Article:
UNITED STATES DISTRICT COURT SOUTHERN DISTRICT OF NEW YORK
November 4, 1960
JOHNSON & JOHNSON, Plaintiff,
BELLMORE SALES CORP., Defendant
The opinion of the court was delivered by: PALMIERI
This is an application for a preliminary injunction against defendant's sale of plaintiff's trade-marked products for less than the minimum fair trade price. Jurisdiction is based on diversity of citizenship.
Defendant does not deny that it sells plaintiff's products at prices lower than those specified in plaintiff's fair trade contracts. Three defense have been asserted:
First, it is contended that plaintiff has been lax in its enforcement program, particularly during the period prior to January 1, 1960, and is therefore precluded from seeking injunctive relief. As to this contention, I find that the plaintiff has satisfactorily demonstrated its continuous and diligent efforts to enforce its resale price maintenance policy during the period from January 1, 1960 until the present. Its past imperfect enforcement should not forever foreclose its right to protect its good will in accordance with the applicable state legislation, New York Fair Trade (Feld-Crawford) Act, N.Y.Gen.Bus.Law, § 369-b, and the federal enabling act, 15 U.S.C.A. § 1 (McGuire Act). See Johnson & Johnson v. Wagonfeld, 206 F.Supp. 30 (S.D.N.Y.1960).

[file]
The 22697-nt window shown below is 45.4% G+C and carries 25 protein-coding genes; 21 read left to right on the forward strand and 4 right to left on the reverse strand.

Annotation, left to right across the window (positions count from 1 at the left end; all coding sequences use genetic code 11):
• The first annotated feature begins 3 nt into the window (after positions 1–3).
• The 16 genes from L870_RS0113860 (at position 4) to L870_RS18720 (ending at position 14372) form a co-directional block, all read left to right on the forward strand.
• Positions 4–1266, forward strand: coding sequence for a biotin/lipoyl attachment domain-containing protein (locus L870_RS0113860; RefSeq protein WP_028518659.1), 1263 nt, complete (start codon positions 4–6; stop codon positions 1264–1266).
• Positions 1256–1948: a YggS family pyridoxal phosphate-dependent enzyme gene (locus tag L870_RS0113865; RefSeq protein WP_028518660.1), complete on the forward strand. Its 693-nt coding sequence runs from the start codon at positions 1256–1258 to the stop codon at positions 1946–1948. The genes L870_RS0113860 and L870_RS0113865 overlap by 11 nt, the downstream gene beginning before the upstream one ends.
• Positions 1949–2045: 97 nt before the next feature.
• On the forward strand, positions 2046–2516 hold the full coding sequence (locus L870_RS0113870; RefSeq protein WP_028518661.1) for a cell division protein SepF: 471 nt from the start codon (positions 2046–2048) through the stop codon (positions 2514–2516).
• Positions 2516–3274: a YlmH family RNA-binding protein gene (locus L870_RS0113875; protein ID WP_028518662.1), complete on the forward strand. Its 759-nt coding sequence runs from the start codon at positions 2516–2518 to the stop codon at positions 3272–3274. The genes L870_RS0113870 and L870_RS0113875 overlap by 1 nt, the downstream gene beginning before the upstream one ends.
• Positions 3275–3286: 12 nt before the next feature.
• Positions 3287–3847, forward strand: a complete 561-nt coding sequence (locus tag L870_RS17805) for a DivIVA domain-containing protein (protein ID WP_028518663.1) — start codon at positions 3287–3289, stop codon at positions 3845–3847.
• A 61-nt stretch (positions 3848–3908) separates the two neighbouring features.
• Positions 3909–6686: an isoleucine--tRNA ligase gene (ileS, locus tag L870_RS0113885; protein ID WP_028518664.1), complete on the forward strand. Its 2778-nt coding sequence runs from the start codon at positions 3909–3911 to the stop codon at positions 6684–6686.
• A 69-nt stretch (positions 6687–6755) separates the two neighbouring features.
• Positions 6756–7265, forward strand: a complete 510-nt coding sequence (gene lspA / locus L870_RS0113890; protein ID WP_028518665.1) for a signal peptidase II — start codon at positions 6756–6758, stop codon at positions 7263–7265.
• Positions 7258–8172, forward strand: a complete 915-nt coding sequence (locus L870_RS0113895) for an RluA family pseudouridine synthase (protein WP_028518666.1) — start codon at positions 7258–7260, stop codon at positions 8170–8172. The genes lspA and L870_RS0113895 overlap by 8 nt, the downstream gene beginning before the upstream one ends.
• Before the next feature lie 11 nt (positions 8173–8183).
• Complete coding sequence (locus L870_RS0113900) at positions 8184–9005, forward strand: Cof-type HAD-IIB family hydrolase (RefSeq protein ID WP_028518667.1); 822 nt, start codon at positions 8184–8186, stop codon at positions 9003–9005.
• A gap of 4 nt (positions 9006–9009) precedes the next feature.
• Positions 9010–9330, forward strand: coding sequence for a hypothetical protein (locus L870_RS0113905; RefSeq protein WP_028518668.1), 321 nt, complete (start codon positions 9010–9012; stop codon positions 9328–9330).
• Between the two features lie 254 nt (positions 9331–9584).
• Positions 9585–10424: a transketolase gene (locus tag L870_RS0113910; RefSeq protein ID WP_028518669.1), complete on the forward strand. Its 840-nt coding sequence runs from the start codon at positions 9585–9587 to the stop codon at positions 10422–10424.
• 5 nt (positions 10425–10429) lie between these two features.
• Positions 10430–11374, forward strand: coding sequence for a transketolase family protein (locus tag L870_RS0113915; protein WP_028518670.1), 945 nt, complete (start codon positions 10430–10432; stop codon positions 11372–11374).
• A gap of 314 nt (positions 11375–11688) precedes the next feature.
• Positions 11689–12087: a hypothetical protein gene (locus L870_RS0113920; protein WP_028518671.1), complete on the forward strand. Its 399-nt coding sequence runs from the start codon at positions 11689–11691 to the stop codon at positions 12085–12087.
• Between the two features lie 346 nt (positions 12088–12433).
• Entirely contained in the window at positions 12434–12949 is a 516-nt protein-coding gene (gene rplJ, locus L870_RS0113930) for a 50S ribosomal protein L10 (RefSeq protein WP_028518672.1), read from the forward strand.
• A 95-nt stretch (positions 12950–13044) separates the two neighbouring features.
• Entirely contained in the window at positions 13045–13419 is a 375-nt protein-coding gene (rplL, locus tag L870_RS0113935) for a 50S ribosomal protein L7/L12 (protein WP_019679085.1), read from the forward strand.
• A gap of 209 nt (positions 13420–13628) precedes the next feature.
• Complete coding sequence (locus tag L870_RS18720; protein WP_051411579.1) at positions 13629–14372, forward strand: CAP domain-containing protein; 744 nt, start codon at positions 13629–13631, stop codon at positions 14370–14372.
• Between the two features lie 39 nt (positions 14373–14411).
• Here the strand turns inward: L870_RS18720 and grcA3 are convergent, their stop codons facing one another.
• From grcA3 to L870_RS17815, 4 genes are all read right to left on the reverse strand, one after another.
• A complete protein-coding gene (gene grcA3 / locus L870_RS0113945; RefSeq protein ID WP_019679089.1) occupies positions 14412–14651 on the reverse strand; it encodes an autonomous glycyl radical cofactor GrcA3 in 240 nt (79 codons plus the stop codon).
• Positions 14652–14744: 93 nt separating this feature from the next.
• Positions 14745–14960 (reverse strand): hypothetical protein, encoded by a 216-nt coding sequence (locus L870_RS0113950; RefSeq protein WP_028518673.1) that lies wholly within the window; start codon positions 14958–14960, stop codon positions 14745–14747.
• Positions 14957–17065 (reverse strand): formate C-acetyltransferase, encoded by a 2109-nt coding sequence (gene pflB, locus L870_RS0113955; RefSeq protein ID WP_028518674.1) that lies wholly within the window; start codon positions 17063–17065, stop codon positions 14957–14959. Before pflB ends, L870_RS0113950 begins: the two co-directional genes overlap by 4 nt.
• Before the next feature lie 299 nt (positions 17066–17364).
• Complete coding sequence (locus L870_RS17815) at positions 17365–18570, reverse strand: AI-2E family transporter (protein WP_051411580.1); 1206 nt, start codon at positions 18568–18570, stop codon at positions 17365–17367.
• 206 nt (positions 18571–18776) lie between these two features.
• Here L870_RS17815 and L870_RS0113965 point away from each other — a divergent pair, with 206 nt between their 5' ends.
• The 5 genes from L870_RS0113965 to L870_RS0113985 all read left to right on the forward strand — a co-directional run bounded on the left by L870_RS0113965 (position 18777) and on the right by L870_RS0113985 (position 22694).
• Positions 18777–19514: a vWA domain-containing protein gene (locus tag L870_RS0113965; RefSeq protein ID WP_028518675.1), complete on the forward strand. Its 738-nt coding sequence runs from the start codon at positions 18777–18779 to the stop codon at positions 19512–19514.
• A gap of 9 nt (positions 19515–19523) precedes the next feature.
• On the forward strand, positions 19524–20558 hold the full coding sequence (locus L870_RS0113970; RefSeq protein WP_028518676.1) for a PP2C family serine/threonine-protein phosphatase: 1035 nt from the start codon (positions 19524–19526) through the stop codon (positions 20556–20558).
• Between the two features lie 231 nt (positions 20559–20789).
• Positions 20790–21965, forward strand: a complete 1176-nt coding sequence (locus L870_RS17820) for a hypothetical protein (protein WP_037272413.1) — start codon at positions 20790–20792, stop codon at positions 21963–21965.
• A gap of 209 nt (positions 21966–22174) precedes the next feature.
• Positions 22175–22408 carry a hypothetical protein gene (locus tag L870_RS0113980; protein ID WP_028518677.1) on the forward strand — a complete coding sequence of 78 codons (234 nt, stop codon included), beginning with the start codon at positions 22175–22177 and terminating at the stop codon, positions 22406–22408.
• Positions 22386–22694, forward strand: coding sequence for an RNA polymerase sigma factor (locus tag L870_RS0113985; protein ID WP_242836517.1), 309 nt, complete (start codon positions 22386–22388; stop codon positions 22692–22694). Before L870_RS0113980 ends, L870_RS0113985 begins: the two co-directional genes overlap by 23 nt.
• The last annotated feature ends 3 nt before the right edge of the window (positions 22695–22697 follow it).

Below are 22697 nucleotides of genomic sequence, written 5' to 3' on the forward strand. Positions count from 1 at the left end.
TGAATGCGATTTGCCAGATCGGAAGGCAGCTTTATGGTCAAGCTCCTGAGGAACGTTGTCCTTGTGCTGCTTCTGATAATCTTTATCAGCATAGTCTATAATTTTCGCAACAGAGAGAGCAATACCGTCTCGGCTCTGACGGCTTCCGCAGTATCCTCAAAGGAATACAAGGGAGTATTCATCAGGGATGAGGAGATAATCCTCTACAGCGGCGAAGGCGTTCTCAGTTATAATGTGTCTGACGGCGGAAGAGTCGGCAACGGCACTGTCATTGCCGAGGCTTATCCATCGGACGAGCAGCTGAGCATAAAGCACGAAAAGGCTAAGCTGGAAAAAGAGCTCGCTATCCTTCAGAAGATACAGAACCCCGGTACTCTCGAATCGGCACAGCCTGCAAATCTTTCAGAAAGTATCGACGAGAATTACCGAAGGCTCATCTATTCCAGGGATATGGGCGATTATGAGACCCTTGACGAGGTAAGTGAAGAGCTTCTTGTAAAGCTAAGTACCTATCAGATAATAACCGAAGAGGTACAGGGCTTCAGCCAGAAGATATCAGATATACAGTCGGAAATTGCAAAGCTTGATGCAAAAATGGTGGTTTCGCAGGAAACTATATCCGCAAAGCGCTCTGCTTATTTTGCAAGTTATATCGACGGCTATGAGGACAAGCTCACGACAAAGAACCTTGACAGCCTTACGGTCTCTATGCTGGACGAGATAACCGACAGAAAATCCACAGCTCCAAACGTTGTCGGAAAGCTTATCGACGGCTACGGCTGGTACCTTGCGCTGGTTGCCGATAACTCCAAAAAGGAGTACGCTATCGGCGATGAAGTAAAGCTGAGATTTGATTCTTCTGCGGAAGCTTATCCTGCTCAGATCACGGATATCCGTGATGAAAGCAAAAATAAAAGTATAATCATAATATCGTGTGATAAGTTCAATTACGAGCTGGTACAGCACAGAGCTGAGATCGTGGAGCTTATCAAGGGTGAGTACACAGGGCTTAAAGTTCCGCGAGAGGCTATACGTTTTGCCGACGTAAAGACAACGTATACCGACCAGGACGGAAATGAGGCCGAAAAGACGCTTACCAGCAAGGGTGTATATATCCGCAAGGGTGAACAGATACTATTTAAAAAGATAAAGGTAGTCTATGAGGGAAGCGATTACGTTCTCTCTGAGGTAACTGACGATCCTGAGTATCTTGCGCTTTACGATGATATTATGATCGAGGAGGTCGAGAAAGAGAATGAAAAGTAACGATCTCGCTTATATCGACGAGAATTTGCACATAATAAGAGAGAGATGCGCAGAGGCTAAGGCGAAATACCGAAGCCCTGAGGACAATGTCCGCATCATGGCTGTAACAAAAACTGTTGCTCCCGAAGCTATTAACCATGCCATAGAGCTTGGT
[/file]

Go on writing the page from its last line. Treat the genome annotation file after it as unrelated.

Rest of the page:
Second, defendant claims that the application for a preliminary injunction comes too late. Under the circumstances presented, I do not believe that the five-month lapse between the initiation of the suit and the notice of this motion indicates a lack of diligence on plaintiff's part in pursuing its legal remedies. See Upjohn Company v. Barbarand Merchandise Corp., 207 F.Supp. 585 (S.D.N.Y. July 16, 1960.
Finally, defendant points to plaintiff's sales to certain retailers at wholesale prices and concludes that such sales demonstrate plaintiff's pursuit of an unlawful and discriminatory pricing policy. However, the papers in opposition to this motion contain nothing which would refute plaintiff's assertion that the challenged sales reflect nothing more than permissible quantity discounts. See Calvert Distillers Corp. v. Nussbaum Liquor Store, Inc., 166 Misc. 342, 2 N.Y.S.2d 320 (1938).
It is my conclusion that: (1) Plaintiff has sufficiently shown that it has not abandoned or waived its rights under the Fair Trade Law generally or with regard to this defendant, see General Electric Co. v. R. H. Macy & Co., 199 Misc. 87, 103 N.Y.S.2d 440 (Sup.Ct.N.Y.Co.1951); (2) defendant's continued disregard of plaintiff's rights under the New York Fair Trade Law is undermining plaintiff's resale price maintenance program and unless restrained pending trial, such conduct may lead to the destruction of plaintiff's fair trade system and the impairment of its good will. I therefore hold that plaintiff has established its right to a preliminary injunction.
This memorandum opinion constitutes the Court's Findings of Fact and Conclusions of Law. Fed.R.Civ.P. 52(a), 28 U.S.C.A.
Submit order reciting the facts found herein in accordance with Fed.R.Civ.P. 65(d). Plaintiff should furnish and the order should provide for security in the amount of $ 500.00. Fed.R.Civ.P. 65(c).
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